Two basic facts are portrayed on each map. First, the map shows disparity—which parts of the city are more different than others. For each indicator, we calculate a local value and then compare it to the citywide average. Areas shaded darker blue are least like the citywide average, while areas shaded lighter blue are more like the average. Second, the red and green lines make this information more actionable by indicating whether areas are more different because they are doing well, or more different because they are doing poorly.
Areas outlined in red represent places that are unlike the average, but in a bad way (low SAT scores or a high crime rate, for instance). Areas outlined in green represent places that are unlike the average, but in a good way (high SAT scores or a low crime rate).
These maps show, for each indicator, where things improved from year to year (higher SAT scores or a lower crime rate, for instance), and where they worsened (lower SAT scores or a higher crime rate). Red indicates a worsening, and green indicates an improvement In some instances, these maps may not seem to match the blue maps. For example, between the 2006 Wholeness Index and the 2007 Wholeness Index, voter turnout increased in South Dallas, indicated by green on the Change in Value map. At the same time, South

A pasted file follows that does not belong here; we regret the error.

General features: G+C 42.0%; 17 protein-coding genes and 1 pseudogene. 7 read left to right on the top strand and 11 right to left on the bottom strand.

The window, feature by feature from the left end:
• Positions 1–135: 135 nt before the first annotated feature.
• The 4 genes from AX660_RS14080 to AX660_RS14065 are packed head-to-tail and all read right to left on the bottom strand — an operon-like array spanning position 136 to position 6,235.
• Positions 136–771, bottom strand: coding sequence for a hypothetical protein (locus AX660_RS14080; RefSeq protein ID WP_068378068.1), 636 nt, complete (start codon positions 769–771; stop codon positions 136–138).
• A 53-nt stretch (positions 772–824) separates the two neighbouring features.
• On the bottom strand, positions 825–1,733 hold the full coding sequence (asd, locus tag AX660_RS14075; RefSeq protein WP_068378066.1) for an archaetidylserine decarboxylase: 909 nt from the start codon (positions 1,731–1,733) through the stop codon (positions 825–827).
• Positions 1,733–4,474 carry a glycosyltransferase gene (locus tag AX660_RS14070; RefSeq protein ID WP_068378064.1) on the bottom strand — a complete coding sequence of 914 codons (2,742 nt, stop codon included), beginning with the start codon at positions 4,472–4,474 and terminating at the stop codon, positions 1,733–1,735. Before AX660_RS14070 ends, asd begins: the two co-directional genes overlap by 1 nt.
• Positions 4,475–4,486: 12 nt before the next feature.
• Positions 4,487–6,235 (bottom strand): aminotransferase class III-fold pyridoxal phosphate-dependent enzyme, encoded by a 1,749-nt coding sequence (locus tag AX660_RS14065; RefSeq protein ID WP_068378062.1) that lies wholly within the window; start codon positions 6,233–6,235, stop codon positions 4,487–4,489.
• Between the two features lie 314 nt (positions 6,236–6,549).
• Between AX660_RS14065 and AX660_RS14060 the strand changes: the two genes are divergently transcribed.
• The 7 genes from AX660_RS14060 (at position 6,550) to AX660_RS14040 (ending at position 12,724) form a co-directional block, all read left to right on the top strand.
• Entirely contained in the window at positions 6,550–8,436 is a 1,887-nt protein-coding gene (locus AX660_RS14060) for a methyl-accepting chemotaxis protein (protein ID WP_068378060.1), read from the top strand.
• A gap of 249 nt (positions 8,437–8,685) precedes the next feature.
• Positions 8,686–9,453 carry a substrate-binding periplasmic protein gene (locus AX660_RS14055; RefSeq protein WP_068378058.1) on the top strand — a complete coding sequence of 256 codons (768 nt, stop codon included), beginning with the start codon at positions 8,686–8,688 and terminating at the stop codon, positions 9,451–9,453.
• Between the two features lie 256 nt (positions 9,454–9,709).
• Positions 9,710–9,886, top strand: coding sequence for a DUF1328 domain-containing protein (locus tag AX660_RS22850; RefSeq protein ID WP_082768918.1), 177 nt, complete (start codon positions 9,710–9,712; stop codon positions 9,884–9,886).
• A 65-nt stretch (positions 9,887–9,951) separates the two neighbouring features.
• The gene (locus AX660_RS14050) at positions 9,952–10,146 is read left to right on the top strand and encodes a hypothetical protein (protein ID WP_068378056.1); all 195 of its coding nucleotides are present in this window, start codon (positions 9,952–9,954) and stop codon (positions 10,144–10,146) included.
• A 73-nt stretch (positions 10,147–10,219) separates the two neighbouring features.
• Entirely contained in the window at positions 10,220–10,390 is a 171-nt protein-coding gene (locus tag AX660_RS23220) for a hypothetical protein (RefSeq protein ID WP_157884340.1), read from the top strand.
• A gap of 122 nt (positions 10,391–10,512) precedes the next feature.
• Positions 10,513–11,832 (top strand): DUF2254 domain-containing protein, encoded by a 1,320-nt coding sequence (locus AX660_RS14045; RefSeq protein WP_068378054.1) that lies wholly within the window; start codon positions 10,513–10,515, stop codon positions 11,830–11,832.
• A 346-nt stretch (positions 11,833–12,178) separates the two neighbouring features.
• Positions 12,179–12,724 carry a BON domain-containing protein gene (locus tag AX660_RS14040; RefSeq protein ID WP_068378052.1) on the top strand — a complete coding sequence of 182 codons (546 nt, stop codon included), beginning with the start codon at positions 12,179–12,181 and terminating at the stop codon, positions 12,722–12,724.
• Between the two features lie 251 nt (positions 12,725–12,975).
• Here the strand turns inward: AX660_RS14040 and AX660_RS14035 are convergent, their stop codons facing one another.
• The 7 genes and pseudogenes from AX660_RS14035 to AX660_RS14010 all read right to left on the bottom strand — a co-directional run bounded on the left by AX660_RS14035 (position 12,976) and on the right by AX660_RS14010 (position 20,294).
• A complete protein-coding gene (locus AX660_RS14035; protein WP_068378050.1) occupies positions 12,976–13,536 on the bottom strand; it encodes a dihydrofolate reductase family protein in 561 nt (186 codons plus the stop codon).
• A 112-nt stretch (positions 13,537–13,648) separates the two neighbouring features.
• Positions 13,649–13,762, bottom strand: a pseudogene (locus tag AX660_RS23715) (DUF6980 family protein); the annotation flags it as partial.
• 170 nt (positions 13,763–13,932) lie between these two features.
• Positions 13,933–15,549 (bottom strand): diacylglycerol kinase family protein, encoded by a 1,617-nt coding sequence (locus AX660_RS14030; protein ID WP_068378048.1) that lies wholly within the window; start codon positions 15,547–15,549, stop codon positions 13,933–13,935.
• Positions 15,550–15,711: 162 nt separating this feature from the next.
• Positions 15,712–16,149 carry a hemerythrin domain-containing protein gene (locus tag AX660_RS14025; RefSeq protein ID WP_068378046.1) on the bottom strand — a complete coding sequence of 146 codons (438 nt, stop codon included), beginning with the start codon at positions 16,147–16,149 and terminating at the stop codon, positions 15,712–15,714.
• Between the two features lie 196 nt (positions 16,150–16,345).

Dallas moved from light blue (average) to dark blue (more different) on the wholeness map. This is because voter turnout in other parts of town increased more than in South Dallas. Therefore, South Dallas experienced a positive change in value for voter turnout, but, relative to other parts of town, its degree of difference worsened.